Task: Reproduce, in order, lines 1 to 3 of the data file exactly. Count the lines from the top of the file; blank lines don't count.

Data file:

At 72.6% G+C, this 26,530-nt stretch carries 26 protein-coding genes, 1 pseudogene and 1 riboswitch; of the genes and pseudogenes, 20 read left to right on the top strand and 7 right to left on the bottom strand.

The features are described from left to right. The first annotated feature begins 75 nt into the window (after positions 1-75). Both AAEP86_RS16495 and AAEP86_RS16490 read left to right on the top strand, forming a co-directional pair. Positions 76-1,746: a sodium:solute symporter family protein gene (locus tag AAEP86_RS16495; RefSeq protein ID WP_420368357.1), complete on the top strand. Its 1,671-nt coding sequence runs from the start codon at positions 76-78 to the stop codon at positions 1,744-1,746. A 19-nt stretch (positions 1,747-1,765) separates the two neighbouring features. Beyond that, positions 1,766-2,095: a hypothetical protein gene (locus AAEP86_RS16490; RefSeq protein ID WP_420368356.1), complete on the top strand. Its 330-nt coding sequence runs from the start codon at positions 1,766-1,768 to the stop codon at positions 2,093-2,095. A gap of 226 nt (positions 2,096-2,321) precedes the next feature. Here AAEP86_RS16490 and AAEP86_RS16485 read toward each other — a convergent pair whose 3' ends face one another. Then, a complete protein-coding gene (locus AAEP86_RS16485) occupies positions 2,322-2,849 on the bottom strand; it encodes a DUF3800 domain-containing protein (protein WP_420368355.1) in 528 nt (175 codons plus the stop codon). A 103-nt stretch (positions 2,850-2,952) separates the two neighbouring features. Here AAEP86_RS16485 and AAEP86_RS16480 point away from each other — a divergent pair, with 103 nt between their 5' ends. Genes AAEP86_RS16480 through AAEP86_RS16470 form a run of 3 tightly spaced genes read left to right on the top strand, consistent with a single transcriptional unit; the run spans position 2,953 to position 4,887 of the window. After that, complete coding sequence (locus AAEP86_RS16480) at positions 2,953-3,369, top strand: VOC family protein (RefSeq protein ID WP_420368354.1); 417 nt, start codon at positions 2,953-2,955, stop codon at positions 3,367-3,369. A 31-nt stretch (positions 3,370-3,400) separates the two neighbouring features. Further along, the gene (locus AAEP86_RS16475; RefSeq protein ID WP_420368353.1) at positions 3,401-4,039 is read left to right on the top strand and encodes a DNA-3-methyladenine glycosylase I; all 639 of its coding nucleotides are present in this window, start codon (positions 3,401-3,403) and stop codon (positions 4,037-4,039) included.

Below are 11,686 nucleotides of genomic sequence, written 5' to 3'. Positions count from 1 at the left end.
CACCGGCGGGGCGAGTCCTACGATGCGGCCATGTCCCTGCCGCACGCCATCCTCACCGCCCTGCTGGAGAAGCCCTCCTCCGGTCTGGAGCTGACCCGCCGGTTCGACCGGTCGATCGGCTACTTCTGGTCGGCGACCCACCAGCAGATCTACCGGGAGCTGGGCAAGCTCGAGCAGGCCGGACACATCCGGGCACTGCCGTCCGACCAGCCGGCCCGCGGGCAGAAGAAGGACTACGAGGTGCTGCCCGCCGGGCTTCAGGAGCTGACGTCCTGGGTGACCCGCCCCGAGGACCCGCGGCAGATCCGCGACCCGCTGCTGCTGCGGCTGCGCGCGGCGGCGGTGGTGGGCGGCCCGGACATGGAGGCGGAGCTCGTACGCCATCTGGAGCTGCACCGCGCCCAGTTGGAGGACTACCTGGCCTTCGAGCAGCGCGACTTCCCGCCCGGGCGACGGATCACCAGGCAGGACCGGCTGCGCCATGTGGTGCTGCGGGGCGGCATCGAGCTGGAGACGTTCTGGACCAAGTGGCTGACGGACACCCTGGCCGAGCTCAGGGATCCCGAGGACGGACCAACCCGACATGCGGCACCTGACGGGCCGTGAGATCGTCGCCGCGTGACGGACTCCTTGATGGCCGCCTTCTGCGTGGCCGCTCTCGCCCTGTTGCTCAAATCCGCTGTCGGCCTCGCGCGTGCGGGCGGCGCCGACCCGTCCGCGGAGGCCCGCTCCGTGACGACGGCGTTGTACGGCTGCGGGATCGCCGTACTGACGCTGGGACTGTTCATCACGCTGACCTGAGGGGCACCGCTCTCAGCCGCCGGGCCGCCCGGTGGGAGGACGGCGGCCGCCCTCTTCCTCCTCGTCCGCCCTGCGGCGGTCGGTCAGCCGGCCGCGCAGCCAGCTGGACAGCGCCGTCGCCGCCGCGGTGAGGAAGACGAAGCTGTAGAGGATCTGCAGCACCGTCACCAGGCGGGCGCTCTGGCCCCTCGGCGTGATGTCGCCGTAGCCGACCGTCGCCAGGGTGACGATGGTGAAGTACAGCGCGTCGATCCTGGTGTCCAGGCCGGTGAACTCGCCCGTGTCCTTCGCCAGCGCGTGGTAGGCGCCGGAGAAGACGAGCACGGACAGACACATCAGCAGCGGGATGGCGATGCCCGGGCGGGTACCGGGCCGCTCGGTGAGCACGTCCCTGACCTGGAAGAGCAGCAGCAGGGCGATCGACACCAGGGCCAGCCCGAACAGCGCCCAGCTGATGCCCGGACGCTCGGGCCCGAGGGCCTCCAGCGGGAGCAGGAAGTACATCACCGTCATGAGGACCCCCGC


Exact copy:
At 72.6% G+C, this 26,530-nt stretch carries 26 protein-coding genes, 1 pseudogene and 1 riboswitch; of the genes and pseudogenes, 20 read left to right on the top strand and 7 right to left on the bottom strand.

The features are described from left to right. The first annotated feature begins 75 nt into the window (after positions 1-75). Both AAEP86_RS16495 and AAEP86_RS16490 read left to right on the top strand, forming a co-directional pair. Positions 76-1,746: a sodium:solute symporter family protein gene (locus tag AAEP86_RS16495; RefSeq protein ID WP_420368357.1), complete on the top strand. Its 1,671-nt coding sequence runs from the start codon at positions 76-78 to the stop codon at positions 1,744-1,746. A 19-nt stretch (positions 1,747-1,765) separates the two neighbouring features. Beyond that, positions 1,766-2,095: a hypothetical protein gene (locus AAEP86_RS16490; RefSeq protein ID WP_420368356.1), complete on the top strand. Its 330-nt coding sequence runs from the start codon at positions 1,766-1,768 to the stop codon at positions 2,093-2,095. A gap of 226 nt (positions 2,096-2,321) precedes the next feature. Here AAEP86_RS16490 and AAEP86_RS16485 read toward each other — a convergent pair whose 3' ends face one another. Then, a complete protein-coding gene (locus AAEP86_RS16485) occupies positions 2,322-2,849 on the bottom strand; it encodes a DUF3800 domain-containing protein (protein WP_420368355.1) in 528 nt (175 codons plus the stop codon). A 103-nt stretch (positions 2,850-2,952) separates the two neighbouring features. Here AAEP86_RS16485 and AAEP86_RS16480 point away from each other — a divergent pair, with 103 nt between their 5' ends. Genes AAEP86_RS16480 through AAEP86_RS16470 form a run of 3 tightly spaced genes read left to right on the top strand, consistent with a single transcriptional unit; the run spans position 2,953 to position 4,887 of the window. After that, complete coding sequence (locus AAEP86_RS16480) at positions 2,953-3,369, top strand: VOC family protein (RefSeq protein ID WP_420368354.1); 417 nt, start codon at positions 2,953-2,955, stop codon at positions 3,367-3,369. A 31-nt stretch (positions 3,370-3,400) separates the two neighbouring features. Further along, the gene (locus AAEP86_RS16475; RefSeq protein ID WP_420368353.1) at positions 3,401-4,039 is read left to right on the top strand and encodes a DNA-3-methyladenine glycosylase I; all 639 of its coding nucleotides are present in this window, start codon (positions 3,401-3,403) and stop codon (positions 4,037-4,039) included.

Below are 11,686 nucleotides of genomic sequence, written 5' to 3'. Positions count from 1 at the left end.